The OCR championship season is upon us. This brief three-part series takes a look at environmental factors that can affect an athlete’s performance.
First up: heat. Have you ever felt the need to slow your pace early on during a hot race? Read on to discover how your body processes heat, dangers to watch for, and how to inspire adaptation for future performance.
Keeping it [Sub] 100
When exercising in hot conditions, an athlete’s body attempts to maintain a cool 98.6 degrees Fahrenheit via thermoregulation. The human body is heat generation efficient, whereas cooling capacity is limited (Blatteis, 2012; Gordon, 2009). Essentially, your body operates more like a furnace than an air conditioner.
Next, consider that heat production is directly proportional to exercise intensity–the harder you work, the hotter you get. So pushing your pace in the heat means you’re climbing an uphill battle, literally and figuratively.
Heat Loss Processes
Blood attempts to distribute heat via loss to environment by redirecting blood flow to this skin; this is why your skin feels hotter when you workout. In order for heat to be lost to the environment, a temperature gradient must exist. This means the surface must be cooler outside skin. There are four ways heat is lost from the body:
Evaporation is dependent upon 3 things:
- Ambient conditions—higher humidity, less opportunity for sweat evaporation
- Convective current—see above
- Amount of skin exposed—#ShirtlessforSafety
Remember that when exercise is performed in a hot environment (air temperature is greater than skin temperature), evaporation is the only means of losing body heat.
- You’ll “hit the wall” quicker and harder: The rate of muscle glycogen (stored energy in the muscle) degradation is increased with a parallel rise in both carbohydrate metabolism and lactate accumulation. This means you burn more stored energy from the muscle and your body must work harder to process “the burning” in your muscles (hydrogen ions—not the lactate itself—is the cause for the burning, but that is another soapbox rant altogether) (Hargreaves, 2008). Could contribute to muscle fatigue during prolonged exercise in the heat.
- You’ll need to hydrate more and more often: When fluid is lost via sweat, this throws off the cardiovascular function and fluid balance which can lead to dehydration.
- You’ll need to monitor your wellbeing carefully: As your core body temperature rises, heat can affect central nervous system function; hyperthermia, or elevated body temperature, reduces the mental drive for performance. So if you’re feeling down on yourself during a hot race or workout, it can be an indication that your body is struggling with the hot environment.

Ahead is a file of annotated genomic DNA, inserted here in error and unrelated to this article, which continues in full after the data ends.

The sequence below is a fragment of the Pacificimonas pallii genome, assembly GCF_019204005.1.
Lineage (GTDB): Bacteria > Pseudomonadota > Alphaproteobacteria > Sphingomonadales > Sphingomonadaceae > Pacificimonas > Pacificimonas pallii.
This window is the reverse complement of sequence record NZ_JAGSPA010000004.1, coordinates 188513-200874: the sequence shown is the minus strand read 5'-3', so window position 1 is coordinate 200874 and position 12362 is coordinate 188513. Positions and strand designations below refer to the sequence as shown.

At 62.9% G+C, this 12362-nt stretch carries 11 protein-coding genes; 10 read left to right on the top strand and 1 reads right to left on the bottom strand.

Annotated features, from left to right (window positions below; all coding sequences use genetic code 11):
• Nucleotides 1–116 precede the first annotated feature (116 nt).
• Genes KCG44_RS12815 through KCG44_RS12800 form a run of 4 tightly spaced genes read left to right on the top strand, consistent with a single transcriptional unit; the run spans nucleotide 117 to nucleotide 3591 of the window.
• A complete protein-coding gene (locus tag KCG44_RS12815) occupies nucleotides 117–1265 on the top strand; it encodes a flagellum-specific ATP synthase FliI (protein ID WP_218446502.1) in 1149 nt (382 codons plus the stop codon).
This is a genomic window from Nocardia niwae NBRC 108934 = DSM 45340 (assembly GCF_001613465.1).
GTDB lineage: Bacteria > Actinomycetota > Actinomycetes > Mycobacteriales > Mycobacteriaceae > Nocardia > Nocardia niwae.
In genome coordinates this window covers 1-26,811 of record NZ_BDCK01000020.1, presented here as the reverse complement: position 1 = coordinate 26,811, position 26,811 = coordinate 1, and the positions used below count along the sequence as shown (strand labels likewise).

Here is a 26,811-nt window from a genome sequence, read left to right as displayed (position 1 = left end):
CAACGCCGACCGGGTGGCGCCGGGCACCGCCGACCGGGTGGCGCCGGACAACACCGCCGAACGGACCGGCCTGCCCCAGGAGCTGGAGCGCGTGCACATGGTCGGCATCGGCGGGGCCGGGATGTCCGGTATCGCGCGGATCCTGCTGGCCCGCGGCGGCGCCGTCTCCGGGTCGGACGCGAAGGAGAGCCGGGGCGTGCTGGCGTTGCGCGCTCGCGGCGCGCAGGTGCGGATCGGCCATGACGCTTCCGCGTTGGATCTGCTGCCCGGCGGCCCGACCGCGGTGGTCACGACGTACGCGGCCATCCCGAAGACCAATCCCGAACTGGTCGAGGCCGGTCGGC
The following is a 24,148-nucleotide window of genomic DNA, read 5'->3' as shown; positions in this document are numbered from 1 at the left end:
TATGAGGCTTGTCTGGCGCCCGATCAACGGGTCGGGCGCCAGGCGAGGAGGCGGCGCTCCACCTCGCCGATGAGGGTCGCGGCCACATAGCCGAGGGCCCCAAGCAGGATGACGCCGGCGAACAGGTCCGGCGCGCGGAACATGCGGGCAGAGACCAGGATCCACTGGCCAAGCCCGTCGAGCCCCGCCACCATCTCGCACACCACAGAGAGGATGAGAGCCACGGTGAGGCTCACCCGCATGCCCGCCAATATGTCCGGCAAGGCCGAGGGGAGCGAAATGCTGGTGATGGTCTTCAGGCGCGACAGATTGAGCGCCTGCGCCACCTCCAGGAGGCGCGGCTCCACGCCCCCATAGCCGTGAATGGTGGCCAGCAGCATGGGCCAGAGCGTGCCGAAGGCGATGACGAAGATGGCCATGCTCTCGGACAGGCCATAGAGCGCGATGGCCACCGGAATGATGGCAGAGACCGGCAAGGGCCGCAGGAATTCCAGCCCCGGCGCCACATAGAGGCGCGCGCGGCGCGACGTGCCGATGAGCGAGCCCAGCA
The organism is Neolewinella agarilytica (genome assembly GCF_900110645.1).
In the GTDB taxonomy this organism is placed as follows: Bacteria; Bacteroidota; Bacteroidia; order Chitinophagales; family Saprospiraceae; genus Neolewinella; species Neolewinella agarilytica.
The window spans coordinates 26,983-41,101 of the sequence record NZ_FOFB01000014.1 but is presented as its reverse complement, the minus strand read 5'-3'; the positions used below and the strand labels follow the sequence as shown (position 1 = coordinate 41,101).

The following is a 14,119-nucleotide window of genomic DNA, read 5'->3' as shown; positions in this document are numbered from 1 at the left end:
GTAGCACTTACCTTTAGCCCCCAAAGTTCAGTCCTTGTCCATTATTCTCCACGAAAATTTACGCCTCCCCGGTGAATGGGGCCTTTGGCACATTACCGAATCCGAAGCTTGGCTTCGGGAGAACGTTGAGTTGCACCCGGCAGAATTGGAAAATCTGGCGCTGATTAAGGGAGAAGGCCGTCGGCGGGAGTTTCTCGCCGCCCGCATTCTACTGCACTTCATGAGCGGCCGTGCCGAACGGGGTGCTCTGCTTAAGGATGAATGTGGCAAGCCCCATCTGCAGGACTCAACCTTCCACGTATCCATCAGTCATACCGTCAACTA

Don’t Get Burned
As if I haven’t scared you enough at this point, here are the things you should watch for when exercising in the heat. Disclaimer: I am a Certified Exercise Physiologist, not a doctor, so please consult a medical professional when diagnosing and treating heat-related illness.
(Adapted from Table 24.3 Heat-Related Problems and Their Treatments, McGraw-Hill, 2015)
Acclimatization is the process in which an individual adjusts to a change in its environment gradually; the aim is to minimize disturbances in homeostasis so that performance may be maintained in said environment. Acclimation is the short-term adjustment to the environment.
Acclimation period: Almost complete acclimation achieved by 7 – 14 days following initial exposure (Brengelmann, 1977; Pandolf, 1998; Wyndham, 1973). Training in a similar environment for a week or two will instigate adaptation essential for race day performance. So training exclusively in a climate-controlled environment prior will not translate well to competition.
Loss of Acclimation: Good news and bad news here. The good news is that acclimatization is not completely lost until 28 days following exposure. The bad news is that there is a significant reduction in acclimation within 7 days removed from exposure. (Armstrong & Maresh, 1991).
Higher, Further, Faster
Exposure to a hot environment leads to the body’s adaptation. Heat acclimation tends to result in a lower heart rate and core temperature during submaximal exercise (Delamarche et al., 1990). Here’s what to expect after adequate exposure in terms of physiology and how that translates to real life:
- Higher sweat volume and earlier onset during exercise = extra laundry is a small price to pay for adaptation
- Reduced amount of salt lost through sweat = maintenance of fluid balance, battling dehydration
- Other things happening to blood plasma volume & with heat shock proteins protecting cells from thermal injury = running in the heat hurts less on a cellular level
It is recommended that an athlete perform strenuous interval training (or continuous exercise > 50% of VO2max) in order to promote a higher core temperature (Pandolf, 1979).
- Consider a HR monitor for your workouts to remain in a target HR zone as HR is sensitive to dehydration, heat stress and acclimation—higher HR means body is working harder
- Stay away from the rubber suits, sauna suits or excessive clothing so that evaporative heat loss is not impended
- Core temperature is lower in morning so heat storage capacity is greater—consider working out in the morning on a hot day
The takeaway here is to be safe when exercising in a hot environment. Take steps to stimulate adaptation gradually, but remember to keep your health in check. I want you to keep racing all season long, and that means in the cold, too! Spoiler: that might be the next installment of The Physiologist Files.
Related reading from MRG Crew battling heat:
The Ultra-OCR Man himself, Evan Perperis, recounts his 48 hours in the pain cave at Endure the Gauntlet.
Fellow science nerd, Wesley Kerr, AKA Dr. Redtights, tackles the Santa Barabara 100.